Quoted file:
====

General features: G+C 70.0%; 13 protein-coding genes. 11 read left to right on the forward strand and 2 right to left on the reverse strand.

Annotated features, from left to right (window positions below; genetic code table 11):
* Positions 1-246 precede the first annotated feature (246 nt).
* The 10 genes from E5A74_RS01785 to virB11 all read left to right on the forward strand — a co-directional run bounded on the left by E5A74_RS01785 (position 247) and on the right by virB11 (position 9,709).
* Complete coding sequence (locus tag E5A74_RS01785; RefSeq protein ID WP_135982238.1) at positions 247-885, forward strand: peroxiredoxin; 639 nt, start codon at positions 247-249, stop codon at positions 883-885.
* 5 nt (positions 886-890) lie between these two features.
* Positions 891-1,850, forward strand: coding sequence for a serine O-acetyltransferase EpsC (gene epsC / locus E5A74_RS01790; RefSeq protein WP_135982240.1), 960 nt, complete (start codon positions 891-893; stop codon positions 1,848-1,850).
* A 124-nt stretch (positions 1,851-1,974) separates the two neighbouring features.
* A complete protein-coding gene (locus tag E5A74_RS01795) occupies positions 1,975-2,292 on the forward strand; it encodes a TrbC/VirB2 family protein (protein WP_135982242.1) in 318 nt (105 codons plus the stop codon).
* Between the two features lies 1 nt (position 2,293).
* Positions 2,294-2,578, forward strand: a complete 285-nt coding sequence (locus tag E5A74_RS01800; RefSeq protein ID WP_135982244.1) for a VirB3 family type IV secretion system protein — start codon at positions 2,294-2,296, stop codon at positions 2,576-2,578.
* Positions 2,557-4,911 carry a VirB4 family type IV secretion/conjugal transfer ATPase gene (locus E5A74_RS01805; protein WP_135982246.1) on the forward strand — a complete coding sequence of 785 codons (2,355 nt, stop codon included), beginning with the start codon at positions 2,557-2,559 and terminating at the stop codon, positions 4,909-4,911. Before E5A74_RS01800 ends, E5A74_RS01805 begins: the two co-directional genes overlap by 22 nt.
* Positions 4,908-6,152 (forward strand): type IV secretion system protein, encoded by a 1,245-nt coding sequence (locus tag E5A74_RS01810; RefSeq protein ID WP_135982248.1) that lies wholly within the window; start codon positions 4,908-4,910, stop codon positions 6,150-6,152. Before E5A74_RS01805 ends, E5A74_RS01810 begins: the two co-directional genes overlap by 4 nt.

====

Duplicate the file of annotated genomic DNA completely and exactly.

General features: G+C 70.0%; 13 protein-coding genes. 11 read left to right on the forward strand and 2 right to left on the reverse strand.

Annotated features, from left to right (window positions below; genetic code table 11):
* Positions 1-246 precede the first annotated feature (246 nt).
* The 10 genes from E5A74_RS01785 to virB11 all read left to right on the forward strand — a co-directional run bounded on the left by E5A74_RS01785 (position 247) and on the right by virB11 (position 9,709).
* Complete coding sequence (locus tag E5A74_RS01785; RefSeq protein ID WP_135982238.1) at positions 247-885, forward strand: peroxiredoxin; 639 nt, start codon at positions 247-249, stop codon at positions 883-885.
* 5 nt (positions 886-890) lie between these two features.
* Positions 891-1,850, forward strand: coding sequence for a serine O-acetyltransferase EpsC (gene epsC / locus E5A74_RS01790; RefSeq protein WP_135982240.1), 960 nt, complete (start codon positions 891-893; stop codon positions 1,848-1,850).
* A 124-nt stretch (positions 1,851-1,974) separates the two neighbouring features.
* A complete protein-coding gene (locus tag E5A74_RS01795) occupies positions 1,975-2,292 on the forward strand; it encodes a TrbC/VirB2 family protein (protein WP_135982242.1) in 318 nt (105 codons plus the stop codon).
* Between the two features lies 1 nt (position 2,293).
* Positions 2,294-2,578, forward strand: a complete 285-nt coding sequence (locus tag E5A74_RS01800; RefSeq protein ID WP_135982244.1) for a VirB3 family type IV secretion system protein — start codon at positions 2,294-2,296, stop codon at positions 2,576-2,578.
* Positions 2,557-4,911 carry a VirB4 family type IV secretion/conjugal transfer ATPase gene (locus E5A74_RS01805; protein WP_135982246.1) on the forward strand — a complete coding sequence of 785 codons (2,355 nt, stop codon included), beginning with the start codon at positions 2,557-2,559 and terminating at the stop codon, positions 4,909-4,911. Before E5A74_RS01800 ends, E5A74_RS01805 begins: the two co-directional genes overlap by 22 nt.
* Positions 4,908-6,152 (forward strand): type IV secretion system protein, encoded by a 1,245-nt coding sequence (locus tag E5A74_RS01810; RefSeq protein ID WP_135982248.1) that lies wholly within the window; start codon positions 4,908-4,910, stop codon positions 6,150-6,152. Before E5A74_RS01805 ends, E5A74_RS01810 begins: the two co-directional genes overlap by 4 nt.